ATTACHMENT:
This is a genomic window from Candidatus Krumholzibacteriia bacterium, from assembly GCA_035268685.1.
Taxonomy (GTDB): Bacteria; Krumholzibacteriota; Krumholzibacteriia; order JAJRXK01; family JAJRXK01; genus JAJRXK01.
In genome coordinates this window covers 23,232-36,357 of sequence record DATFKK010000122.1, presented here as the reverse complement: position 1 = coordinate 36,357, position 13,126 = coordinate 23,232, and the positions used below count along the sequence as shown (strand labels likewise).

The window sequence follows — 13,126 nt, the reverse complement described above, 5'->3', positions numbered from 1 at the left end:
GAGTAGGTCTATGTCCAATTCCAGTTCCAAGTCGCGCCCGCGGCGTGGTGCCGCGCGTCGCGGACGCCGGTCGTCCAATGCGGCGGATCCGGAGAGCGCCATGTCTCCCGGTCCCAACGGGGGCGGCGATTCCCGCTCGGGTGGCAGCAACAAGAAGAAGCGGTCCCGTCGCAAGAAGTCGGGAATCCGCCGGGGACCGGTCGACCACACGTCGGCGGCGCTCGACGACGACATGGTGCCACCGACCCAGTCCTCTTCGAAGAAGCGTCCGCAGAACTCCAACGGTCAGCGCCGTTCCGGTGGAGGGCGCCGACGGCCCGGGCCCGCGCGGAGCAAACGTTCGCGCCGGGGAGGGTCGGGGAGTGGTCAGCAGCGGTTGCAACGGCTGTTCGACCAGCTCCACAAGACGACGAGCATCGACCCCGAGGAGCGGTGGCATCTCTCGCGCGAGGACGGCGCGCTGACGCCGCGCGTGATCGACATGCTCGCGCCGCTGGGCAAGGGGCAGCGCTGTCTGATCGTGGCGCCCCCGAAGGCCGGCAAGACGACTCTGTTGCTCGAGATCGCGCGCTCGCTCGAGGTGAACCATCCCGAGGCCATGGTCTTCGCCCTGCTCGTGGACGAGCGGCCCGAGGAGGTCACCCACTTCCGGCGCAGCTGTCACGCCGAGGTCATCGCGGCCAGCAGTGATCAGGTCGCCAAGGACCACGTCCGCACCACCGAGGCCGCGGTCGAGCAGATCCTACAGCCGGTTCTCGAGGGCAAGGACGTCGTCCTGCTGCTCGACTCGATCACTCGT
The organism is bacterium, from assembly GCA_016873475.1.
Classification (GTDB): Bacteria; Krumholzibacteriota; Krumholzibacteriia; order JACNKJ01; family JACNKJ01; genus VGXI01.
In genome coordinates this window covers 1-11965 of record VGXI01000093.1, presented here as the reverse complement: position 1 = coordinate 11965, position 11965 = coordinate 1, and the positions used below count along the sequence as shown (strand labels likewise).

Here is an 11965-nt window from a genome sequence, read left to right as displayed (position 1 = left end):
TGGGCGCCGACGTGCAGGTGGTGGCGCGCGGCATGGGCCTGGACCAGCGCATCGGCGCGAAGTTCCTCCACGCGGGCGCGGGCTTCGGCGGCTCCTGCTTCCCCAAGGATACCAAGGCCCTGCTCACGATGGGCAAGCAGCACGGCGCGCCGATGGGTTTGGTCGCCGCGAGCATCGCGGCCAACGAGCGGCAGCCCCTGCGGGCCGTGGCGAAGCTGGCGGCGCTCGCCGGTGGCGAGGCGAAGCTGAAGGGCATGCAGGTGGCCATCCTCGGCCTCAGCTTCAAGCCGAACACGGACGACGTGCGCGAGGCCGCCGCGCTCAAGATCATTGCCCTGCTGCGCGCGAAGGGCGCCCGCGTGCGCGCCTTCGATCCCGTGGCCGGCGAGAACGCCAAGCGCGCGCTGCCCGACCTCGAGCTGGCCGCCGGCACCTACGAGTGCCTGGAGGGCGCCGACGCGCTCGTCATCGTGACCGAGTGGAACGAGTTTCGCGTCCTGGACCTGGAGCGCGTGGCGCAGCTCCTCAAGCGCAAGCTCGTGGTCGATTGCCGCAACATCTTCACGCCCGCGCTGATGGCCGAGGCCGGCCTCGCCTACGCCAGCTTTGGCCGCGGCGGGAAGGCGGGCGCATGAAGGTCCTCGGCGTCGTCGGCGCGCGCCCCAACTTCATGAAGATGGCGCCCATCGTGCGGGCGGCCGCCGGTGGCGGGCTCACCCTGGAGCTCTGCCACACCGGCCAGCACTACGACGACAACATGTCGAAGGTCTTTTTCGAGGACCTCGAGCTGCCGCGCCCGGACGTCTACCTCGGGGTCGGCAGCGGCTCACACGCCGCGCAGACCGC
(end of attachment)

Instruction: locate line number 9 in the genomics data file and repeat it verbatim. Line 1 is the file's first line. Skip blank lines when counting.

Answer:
Here is an 11965-nt window from a genome sequence, read left to right as displayed (position 1 = left end):